I’ve been reading an interesting post on Voluntary Simplicity. I really like these concepts and it’s something I try to do in my life but have never really thought about in these terms before.
As far as dieting goes, this quote really struck me:
Gandhi said, “As long as you derive inner help and comfort from anything, you should keep it. If you were to give it up in a mood of self-sacrifice or out of a stern sense of duty, you would continue to want it back, and that unsatisfied want would make trouble for you. Only give up a thing when you want some other condition so much that the thing no longer has any attraction for you.”
How often do we decide to lose weight or start a healthy lifestyle because we think we should?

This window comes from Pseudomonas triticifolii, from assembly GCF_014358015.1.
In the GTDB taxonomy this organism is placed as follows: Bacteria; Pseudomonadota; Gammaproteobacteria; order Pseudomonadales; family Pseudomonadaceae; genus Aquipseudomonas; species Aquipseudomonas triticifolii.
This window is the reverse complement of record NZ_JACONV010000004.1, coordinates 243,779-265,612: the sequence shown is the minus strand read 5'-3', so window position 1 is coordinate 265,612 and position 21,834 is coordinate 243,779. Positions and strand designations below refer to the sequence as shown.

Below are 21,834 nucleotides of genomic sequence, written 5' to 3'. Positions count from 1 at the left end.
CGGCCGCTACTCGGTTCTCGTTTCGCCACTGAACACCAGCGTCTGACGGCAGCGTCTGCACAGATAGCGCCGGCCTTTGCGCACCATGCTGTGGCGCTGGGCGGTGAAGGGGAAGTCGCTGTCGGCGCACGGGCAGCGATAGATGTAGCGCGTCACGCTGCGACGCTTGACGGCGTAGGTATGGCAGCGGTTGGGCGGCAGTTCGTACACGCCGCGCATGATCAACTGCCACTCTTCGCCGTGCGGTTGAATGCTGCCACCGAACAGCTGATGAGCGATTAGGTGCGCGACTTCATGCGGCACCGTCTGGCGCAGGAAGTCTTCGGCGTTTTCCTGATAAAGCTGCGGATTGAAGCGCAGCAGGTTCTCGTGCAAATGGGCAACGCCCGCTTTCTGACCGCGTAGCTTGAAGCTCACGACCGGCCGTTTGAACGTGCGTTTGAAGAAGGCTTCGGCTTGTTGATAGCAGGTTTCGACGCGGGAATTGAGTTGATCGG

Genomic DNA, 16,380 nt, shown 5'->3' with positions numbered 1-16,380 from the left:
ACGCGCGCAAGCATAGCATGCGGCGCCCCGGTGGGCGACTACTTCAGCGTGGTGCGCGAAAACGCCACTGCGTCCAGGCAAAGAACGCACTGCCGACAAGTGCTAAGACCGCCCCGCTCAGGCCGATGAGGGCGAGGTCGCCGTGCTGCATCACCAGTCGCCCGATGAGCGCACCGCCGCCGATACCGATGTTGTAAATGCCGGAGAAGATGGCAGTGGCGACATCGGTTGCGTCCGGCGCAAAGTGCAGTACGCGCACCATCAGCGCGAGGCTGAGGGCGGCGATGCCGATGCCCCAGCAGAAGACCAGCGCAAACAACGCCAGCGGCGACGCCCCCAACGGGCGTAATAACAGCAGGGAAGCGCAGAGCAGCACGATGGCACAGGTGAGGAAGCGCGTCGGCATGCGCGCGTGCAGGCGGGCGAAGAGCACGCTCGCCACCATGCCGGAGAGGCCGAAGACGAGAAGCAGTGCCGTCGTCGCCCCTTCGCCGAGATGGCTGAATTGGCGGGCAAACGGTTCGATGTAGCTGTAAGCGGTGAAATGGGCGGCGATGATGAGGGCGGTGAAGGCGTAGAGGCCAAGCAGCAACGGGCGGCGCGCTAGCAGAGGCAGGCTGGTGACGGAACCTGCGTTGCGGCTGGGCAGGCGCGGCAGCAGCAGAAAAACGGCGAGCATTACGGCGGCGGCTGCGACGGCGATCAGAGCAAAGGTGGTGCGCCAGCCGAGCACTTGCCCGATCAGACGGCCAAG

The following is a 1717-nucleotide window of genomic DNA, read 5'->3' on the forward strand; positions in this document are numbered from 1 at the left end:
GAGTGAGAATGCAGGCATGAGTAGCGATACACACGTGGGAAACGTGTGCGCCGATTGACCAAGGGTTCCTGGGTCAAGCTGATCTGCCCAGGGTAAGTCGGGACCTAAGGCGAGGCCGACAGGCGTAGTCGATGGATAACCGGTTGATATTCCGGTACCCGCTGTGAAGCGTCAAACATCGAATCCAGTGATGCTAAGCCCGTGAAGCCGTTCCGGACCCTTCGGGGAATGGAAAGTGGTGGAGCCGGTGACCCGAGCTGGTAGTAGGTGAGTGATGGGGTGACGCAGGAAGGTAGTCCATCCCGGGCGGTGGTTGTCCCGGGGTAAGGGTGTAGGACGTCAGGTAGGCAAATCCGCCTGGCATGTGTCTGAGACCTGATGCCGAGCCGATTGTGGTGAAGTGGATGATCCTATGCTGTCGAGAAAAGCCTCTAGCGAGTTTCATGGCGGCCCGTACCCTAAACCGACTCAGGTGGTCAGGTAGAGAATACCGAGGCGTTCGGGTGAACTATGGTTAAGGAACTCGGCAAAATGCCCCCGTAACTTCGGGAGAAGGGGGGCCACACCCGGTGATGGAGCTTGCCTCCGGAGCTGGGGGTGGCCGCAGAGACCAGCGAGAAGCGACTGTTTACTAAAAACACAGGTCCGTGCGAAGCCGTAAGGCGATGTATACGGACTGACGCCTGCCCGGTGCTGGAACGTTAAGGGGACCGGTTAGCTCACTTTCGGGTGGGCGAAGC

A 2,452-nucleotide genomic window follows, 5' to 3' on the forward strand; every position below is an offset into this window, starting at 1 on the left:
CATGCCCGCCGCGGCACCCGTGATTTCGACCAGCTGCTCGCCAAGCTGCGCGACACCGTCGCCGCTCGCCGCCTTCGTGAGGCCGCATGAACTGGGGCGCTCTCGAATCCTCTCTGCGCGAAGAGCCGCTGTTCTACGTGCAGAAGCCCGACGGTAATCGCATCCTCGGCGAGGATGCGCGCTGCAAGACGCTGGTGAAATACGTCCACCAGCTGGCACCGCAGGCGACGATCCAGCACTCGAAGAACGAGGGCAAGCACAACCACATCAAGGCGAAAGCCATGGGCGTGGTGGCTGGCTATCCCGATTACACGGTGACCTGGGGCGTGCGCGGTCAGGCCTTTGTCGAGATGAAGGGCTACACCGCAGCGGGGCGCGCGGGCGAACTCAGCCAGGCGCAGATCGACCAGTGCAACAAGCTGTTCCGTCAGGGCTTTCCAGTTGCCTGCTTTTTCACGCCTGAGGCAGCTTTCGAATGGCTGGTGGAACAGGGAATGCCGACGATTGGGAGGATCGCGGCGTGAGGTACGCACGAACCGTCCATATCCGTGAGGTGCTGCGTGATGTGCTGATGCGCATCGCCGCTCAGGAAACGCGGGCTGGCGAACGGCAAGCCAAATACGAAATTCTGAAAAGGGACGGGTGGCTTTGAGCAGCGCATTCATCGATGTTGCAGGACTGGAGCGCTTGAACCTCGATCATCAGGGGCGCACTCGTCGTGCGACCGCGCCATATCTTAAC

Lately I’ve been reading a lot of posts on New Year’s resolutions – some full of workable goals infused with energy and positivity, some made with a spirit of ‘it’s new year so I guess I should do this’. No prizes for guess who’ll achieve their goals.
I spent so many years making plans and resolutions to lose weight because I thought I should and, each time, I’d crumple as soon as I saw the first chocolate bar.
When I read that quote now, I realise I got more inner help and comfort from eating than the imagined payoff. It wasn’t because I lacked self discipline, I needed to overeat. I needed the comfort, I needed the distraction, I needed the joy and, at the time, the only place I could find it was in food.
My weight loss plans always involved sacrifice – I’ll go without this and not eat that. When I found something I wanted more, I could do it. I wanted to experience life as a healthy person. In order to do that, I shed the things I didn’t need – not just the weight and not just the food, but the reliance on these comforts to see me through life.
I’m far from done but I see now that I need to focus my energy on the things I want – and, it’s true, the things I give up will no longer have a hold on me.